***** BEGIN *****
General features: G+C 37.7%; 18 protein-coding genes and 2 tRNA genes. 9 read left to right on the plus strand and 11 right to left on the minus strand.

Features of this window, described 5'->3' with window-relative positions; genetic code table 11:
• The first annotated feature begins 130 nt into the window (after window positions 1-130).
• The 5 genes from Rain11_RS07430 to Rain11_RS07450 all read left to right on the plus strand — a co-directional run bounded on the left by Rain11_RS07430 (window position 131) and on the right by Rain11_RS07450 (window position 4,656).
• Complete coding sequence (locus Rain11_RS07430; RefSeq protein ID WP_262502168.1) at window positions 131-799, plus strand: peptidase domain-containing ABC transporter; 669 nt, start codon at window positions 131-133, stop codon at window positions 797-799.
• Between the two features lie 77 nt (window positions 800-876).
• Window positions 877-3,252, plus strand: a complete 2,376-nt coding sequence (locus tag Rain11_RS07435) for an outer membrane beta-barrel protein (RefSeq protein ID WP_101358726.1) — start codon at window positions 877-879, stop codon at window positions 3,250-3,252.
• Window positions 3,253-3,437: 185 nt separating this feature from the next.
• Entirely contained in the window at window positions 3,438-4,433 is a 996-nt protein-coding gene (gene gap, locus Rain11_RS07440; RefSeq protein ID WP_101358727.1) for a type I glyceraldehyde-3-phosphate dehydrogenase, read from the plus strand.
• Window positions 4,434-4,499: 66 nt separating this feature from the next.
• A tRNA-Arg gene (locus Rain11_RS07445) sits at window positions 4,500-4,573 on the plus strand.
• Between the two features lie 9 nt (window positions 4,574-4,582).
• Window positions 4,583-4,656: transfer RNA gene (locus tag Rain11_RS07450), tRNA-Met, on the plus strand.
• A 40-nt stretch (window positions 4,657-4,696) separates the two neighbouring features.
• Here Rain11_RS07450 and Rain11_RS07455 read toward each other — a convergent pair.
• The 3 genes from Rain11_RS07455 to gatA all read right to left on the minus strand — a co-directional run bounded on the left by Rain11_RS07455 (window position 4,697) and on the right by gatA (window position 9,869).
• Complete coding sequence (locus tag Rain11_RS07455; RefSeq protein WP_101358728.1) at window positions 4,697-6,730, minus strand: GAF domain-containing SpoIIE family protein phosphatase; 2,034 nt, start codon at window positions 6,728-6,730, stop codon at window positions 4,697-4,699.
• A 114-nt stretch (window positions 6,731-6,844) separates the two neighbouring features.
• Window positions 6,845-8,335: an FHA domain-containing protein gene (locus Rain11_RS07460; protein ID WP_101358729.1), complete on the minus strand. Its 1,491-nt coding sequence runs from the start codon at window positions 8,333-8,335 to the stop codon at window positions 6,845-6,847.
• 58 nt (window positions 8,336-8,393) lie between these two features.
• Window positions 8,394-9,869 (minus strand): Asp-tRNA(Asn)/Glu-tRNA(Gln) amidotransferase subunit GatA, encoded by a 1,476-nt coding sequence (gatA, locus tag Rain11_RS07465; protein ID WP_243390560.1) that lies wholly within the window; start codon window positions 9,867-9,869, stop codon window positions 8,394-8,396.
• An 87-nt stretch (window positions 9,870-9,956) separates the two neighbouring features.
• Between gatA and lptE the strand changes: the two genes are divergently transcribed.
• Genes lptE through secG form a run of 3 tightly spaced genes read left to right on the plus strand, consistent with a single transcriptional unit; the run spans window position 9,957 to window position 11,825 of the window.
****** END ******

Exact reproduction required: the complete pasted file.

General features: G+C 37.7%; 18 protein-coding genes and 2 tRNA genes. 9 read left to right on the plus strand and 11 right to left on the minus strand.

Features of this window, described 5'->3' with window-relative positions; genetic code table 11:
• The first annotated feature begins 130 nt into the window (after window positions 1-130).
• The 5 genes from Rain11_RS07430 to Rain11_RS07450 all read left to right on the plus strand — a co-directional run bounded on the left by Rain11_RS07430 (window position 131) and on the right by Rain11_RS07450 (window position 4,656).
• Complete coding sequence (locus Rain11_RS07430; RefSeq protein ID WP_262502168.1) at window positions 131-799, plus strand: peptidase domain-containing ABC transporter; 669 nt, start codon at window positions 131-133, stop codon at window positions 797-799.
• Between the two features lie 77 nt (window positions 800-876).
• Window positions 877-3,252, plus strand: a complete 2,376-nt coding sequence (locus tag Rain11_RS07435) for an outer membrane beta-barrel protein (RefSeq protein ID WP_101358726.1) — start codon at window positions 877-879, stop codon at window positions 3,250-3,252.
• Window positions 3,253-3,437: 185 nt separating this feature from the next.
• Entirely contained in the window at window positions 3,438-4,433 is a 996-nt protein-coding gene (gene gap, locus Rain11_RS07440; RefSeq protein ID WP_101358727.1) for a type I glyceraldehyde-3-phosphate dehydrogenase, read from the plus strand.
• Window positions 4,434-4,499: 66 nt separating this feature from the next.
• A tRNA-Arg gene (locus Rain11_RS07445) sits at window positions 4,500-4,573 on the plus strand.
• Between the two features lie 9 nt (window positions 4,574-4,582).
• Window positions 4,583-4,656: transfer RNA gene (locus tag Rain11_RS07450), tRNA-Met, on the plus strand.
• A 40-nt stretch (window positions 4,657-4,696) separates the two neighbouring features.
• Here Rain11_RS07450 and Rain11_RS07455 read toward each other — a convergent pair.
• The 3 genes from Rain11_RS07455 to gatA all read right to left on the minus strand — a co-directional run bounded on the left by Rain11_RS07455 (window position 4,697) and on the right by gatA (window position 9,869).
• Complete coding sequence (locus tag Rain11_RS07455; RefSeq protein WP_101358728.1) at window positions 4,697-6,730, minus strand: GAF domain-containing SpoIIE family protein phosphatase; 2,034 nt, start codon at window positions 6,728-6,730, stop codon at window positions 4,697-4,699.
• A 114-nt stretch (window positions 6,731-6,844) separates the two neighbouring features.
• Window positions 6,845-8,335: an FHA domain-containing protein gene (locus Rain11_RS07460; protein ID WP_101358729.1), complete on the minus strand. Its 1,491-nt coding sequence runs from the start codon at window positions 8,333-8,335 to the stop codon at window positions 6,845-6,847.
• 58 nt (window positions 8,336-8,393) lie between these two features.
• Window positions 8,394-9,869 (minus strand): Asp-tRNA(Asn)/Glu-tRNA(Gln) amidotransferase subunit GatA, encoded by a 1,476-nt coding sequence (gatA, locus tag Rain11_RS07465; protein ID WP_243390560.1) that lies wholly within the window; start codon window positions 9,867-9,869, stop codon window positions 8,394-8,396.
• An 87-nt stretch (window positions 9,870-9,956) separates the two neighbouring features.
• Between gatA and lptE the strand changes: the two genes are divergently transcribed.
• Genes lptE through secG form a run of 3 tightly spaced genes read left to right on the plus strand, consistent with a single transcriptional unit; the run spans window position 9,957 to window position 11,825 of the window.